One of Yellowstone National Park’s Most Famous Geysers Appears to Be Going Quiet

by Jon D. B.

Is the tallest active geyser in the world, located famously in Yellowstone National Park, going dormant? Yellowstone Volcano Observatory’s Scientist-in-Charge, Michael Poland, says it’s all about the numbers.

Every month, the Yellowstone Volcano Observatory (YVO) puts out an update through their overarching U.S. Geological Survey (USGS) offering updates on the park’s geological happenings. These can range from earthquakes to geysers to eruptions of the super volcano beneath Yellowstone – but let’s all hope that last one holds off for a few more millennia.

YVO’s latest monthly report points to a “typical” August on the earthquake side. In total, there were 290 earthquakes in the Yellowstone National Park region last month (which is typical).

But Yellowstone’s Steamboat Geyser presents a different story. Steamboat Geyser is the world’s tallest active geyser, with its major eruptions shooting water more than 300 feet (91 m) into the air. And for the entire month of August, Steamboat did not erupt a single time.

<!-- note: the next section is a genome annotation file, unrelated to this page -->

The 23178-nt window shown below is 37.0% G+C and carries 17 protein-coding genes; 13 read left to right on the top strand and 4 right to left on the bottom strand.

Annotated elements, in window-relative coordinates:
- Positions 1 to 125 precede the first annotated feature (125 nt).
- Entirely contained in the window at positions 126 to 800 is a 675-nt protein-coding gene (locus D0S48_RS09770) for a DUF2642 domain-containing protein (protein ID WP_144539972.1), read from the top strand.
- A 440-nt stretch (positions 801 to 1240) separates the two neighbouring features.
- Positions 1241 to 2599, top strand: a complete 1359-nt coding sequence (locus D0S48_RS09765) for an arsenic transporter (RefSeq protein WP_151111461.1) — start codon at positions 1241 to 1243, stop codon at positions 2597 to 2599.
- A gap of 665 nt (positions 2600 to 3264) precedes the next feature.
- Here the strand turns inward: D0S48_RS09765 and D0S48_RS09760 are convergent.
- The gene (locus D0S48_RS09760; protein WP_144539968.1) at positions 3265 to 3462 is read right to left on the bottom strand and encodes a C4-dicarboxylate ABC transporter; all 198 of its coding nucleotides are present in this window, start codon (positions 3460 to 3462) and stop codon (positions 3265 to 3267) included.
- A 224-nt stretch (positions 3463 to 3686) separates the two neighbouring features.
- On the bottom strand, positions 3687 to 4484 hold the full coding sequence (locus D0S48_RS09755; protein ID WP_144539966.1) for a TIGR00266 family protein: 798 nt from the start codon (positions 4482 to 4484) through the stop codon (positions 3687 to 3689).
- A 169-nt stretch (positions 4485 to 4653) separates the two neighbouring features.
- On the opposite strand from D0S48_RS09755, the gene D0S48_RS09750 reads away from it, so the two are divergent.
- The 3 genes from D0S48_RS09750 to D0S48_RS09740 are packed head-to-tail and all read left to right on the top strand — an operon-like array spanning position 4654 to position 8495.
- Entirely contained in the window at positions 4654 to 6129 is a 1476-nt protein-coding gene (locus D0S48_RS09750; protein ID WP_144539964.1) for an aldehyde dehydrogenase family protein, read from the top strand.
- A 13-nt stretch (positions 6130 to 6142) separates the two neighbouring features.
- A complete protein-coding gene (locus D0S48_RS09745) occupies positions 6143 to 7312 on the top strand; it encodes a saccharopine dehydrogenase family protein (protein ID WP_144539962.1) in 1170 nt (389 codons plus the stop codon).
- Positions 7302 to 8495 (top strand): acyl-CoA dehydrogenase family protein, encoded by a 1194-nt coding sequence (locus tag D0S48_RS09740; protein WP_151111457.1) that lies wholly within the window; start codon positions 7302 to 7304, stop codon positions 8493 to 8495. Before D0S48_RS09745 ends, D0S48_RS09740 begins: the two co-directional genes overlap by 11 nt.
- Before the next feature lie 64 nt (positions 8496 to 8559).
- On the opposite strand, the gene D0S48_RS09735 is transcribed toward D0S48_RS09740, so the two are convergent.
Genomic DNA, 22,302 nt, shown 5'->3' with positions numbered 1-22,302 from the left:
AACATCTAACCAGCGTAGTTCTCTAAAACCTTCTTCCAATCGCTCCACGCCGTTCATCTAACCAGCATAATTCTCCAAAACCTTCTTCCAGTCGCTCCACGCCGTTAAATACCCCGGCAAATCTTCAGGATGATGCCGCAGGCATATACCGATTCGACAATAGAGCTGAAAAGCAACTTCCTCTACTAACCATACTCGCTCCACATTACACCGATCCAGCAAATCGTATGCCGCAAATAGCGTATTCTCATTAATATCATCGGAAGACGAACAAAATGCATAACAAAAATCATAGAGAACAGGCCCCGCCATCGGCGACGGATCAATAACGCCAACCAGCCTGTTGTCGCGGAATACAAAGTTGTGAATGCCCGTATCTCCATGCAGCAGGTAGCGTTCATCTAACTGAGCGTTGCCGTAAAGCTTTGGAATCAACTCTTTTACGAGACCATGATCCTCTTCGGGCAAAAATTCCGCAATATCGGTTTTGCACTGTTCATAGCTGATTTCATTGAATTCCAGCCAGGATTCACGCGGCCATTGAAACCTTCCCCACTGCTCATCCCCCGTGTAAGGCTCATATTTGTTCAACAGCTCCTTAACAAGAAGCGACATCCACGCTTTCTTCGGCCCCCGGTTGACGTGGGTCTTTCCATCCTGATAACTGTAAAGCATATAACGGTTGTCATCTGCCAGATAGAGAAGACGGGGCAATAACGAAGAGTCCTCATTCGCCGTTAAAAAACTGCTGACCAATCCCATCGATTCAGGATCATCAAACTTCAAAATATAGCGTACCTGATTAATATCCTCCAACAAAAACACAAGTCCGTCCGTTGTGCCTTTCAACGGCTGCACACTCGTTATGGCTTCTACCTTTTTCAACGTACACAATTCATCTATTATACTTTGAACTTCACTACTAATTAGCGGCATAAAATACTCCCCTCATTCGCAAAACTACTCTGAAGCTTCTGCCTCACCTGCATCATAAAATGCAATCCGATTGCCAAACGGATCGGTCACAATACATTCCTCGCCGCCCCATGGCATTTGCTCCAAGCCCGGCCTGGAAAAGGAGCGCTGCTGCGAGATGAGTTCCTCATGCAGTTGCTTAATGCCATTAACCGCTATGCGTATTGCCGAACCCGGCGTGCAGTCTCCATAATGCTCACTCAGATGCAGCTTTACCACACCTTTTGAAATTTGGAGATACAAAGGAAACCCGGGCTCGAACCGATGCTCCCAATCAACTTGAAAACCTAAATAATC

In fact, the last eruption took place on June 20, YVO’s Scientist-in-Charge, Michael Poland, says in his full report. For all of 2022, in fact, there have “only” been “8 major water eruptions of the geyser,” he cites.

Steamboat Geyser, Back Basin of the Norris Geyser Basin, Yellowstone National Park, Wyoming, 2018. (Photo by: Jon G. Fuller, Jr./VW PICS/Universal Images Group via Getty Images)

“We had 32 eruptions in 2018, 48 each in 2019 and 2020, and then ‘just’ 20 in 2021, and so far in 2022 we’ve had ‘only’ eight. I use the quotes because in just about any other year, those numbers would be awesome! But we’ve been spoiled for the past few years by the show that the geyser has been putting on,” Poland continues for Newsweek following his Sept. 1 report.

So the word is: “It certainly seems as though Steamboat’s activity is waning,” he states.

Yellowstone National Park’s Steamboat Geyser has Entered a ‘Unique’ Phase

But even if Steamboat is quieting down, this activity is part of a larger pattern. At the moment, Poland says Steamboat is in the “downwards trend” of that pattern.

Steamboat geyser in Norris Geyser Basin, Yellowstone National Park, USA. (Photo by: Nano Calvo/VWPics/Universal Images Group via Getty Images)

“The geyser is having lots of minor activity, and that is typically a prelude to a major eruption,” he explains. “That said, we’ve had well over a month of minor activity now, which we haven’t seen during the current cycle of frequent eruptions. Whether or not Steamboat experiences another major [eruption], the activity certainly does seem to be on the decline.”

All in all, it sounds like Steamboat Geyser does what Steamboat Geyser wants, and that’s all there is to it. The natural wonder and Yellowstone National Park staple may be going quiet, but could impress us all with a 300-foot spout of boiling water at any moment.

No matter what happens, however, Mike Poland says Steamboat “certainly put on an amazing show for us for the past several years!”